Luckily, you do NOT need to find out all those little idiosyncrasies and bad strategies you have picked up in order to change them. You do not need to debug the old software. You simply format the hard drive and install something new.
This is rather at odds with previous strategies from the fields of psychology which would have you dig into your past and analyse every behaviour, under the incorrect assumption that knowing “why” something has gone wrong will somehow fix it going forward. In my view the “why” is irrelevant. It’s far better to just start something new and better in line with what you want. You begin setting conscious intentions before interactions (with win-win in mind) then act. The results are positive and a reward loop starts whereby the old software is systematically replaced with the new one. Fascinatingly, this is also the best way to figure out the “why” of how things were before: when you have solid positive results in your new system then the flaws of the old strategy become completely patently obvious to you. The memories of your mother doing X or your father doing Y will come bubbling up to the surface. Sometimes it’s nice to know the why, but ultimately it’s irrelevant when it comes to moving forward with your life. This is very similar to how, if you’ve been depressed for a while and now you are now happy, you suddenly realize how completely unproductive and limiting the thoughts you had while you were depressed were. You don’t go back and “debug” those old thoughts! You realize they were just a product of the mindstate you were in at the time and choose happiness as your preferred state going forward. Wipe the slate clean.
So, this article is all about setting conscious intentions, acting, getting the new results, then tweaking the intentions next time if necessary. This can result in largescale rewriting of behaviour and personality in a relatively short space of time. You also do not need particularly to try that hard to “act in alignment” with the intention. So, if you set an intention to care about someone, then ask how they are, you do not need (much) to emphasize some caring vocal tone or body language, either; the intention itself tends to take care of much of that for you. The intention itself literally shapes the interaction. The details of the doing are far, far less important than the thought behind it. You just have to be very straight with yourself about the intention beforehand and decide firmly upon it before you speak. You crystallize the intention in your mind then it becomes the point of reference for the interaction going forward. This can lead to the development of new habits very quickly.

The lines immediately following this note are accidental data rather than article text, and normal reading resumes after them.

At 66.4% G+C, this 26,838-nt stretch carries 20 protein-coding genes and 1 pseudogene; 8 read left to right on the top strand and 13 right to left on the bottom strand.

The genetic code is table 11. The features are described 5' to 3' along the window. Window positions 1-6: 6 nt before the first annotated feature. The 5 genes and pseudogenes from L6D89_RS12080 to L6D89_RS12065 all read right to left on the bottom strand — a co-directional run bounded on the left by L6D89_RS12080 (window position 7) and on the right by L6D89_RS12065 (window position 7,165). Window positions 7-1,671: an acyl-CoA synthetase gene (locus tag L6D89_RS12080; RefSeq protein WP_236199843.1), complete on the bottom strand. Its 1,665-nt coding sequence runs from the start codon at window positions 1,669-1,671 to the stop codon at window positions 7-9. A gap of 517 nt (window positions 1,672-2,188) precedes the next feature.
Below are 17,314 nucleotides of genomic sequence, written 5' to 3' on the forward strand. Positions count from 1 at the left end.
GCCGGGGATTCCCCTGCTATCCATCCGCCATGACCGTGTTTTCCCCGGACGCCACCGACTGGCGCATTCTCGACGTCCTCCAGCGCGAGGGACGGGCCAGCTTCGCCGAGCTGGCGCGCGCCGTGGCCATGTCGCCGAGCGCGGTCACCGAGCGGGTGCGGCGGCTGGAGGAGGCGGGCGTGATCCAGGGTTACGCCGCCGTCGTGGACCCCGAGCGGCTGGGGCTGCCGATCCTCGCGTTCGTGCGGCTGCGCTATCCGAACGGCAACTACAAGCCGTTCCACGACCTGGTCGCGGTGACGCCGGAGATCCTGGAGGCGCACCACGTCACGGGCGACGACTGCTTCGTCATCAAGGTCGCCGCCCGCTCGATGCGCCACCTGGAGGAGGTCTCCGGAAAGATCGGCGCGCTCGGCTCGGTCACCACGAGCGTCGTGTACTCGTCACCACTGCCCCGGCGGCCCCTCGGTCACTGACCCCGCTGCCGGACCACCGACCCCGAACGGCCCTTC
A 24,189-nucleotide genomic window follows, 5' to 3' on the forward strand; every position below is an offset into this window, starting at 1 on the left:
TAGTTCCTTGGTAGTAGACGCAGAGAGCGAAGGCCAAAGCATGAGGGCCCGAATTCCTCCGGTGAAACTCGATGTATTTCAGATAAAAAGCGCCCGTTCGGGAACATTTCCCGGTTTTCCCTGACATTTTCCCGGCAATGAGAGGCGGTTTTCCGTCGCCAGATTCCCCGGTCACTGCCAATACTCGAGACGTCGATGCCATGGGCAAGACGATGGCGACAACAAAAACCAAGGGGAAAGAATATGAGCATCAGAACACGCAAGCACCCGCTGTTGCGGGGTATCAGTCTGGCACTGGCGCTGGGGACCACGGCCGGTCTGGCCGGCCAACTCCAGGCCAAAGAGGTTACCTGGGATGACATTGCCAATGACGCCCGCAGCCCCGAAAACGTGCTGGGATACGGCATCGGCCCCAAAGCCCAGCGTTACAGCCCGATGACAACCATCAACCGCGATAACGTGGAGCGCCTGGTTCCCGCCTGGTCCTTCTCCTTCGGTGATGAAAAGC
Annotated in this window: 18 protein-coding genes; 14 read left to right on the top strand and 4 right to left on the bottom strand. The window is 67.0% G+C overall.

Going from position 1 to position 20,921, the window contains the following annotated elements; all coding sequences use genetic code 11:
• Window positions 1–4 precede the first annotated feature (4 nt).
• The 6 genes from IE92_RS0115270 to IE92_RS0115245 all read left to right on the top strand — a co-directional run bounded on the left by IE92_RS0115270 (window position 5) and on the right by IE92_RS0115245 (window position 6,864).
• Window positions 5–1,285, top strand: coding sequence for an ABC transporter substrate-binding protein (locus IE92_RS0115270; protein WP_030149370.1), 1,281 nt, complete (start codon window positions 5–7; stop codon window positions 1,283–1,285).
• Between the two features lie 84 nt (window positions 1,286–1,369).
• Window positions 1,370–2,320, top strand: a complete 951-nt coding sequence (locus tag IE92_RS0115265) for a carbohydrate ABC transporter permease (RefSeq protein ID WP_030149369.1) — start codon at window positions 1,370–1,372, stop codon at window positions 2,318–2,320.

The basis of all good intentions is to create a win-win situation. This means a good outcome for all involved. How do you get what you want without someone else losing something? Usually it can be done. You find something they also want. For the vast majority of casual socializing it is just the exchange of positive emotions. This is the basis of all manners. We are just scratching each other’s backs. There is no cost to this. You don’t lose by “going first”. Feeling good about someone feels better than feeling bad about them. In this light, why would you ever choose to have bad intentions for someone? Pick the win-win.
That’s the best general rule. Now, drilling down, you get some nuance in what different people want as their side of the “positive emotional exchange”. Men and women are a good place to start since they are the first immediate division we find when tweaking the approach for different people. In general:
- Men want respect.
- Woman want attention to their emotional state.
This is blurring a little bit in recent times as the genders are becoming more alike (the reasons for which I won’t speculate upon in this article). This means that some women tend towards wanting respect and some men tend towards wanting attention to their emotional state. However, the bulleted rules above are still good general guidelines, and I have found the following intentions work well:
- For men, literally think the words in your mind, “Bloody good guy.” Then shake his hand. That’s a very English phrase. Maybe you could say, “This is a cool dude,” instead. You firmly say it in your mind, then smile. The interaction is set. Men are basically that simple. The intention is that you will experience him as a great guy, and he will be.
- For women, think the words in your mind, “I wonder how she is?” Then ask how she is and listen. She will most likely say, “Well, so and so happened, so I’m [some emotion].” Then you acknowledge that by matching her emotional state just a little and nod and say to her, “Oh, that sounds [bad, good, interesting, etc.]” Notice how she now seems like she has let off some steam and is back to happy (or okayish). She will probably now ask how you are in kind (emotional exchange). I will usually tell her some upbeat or funny thing that’s just happened to me because I intend to have fun conversations and do not intend to dwell on negatives (see? Intentions).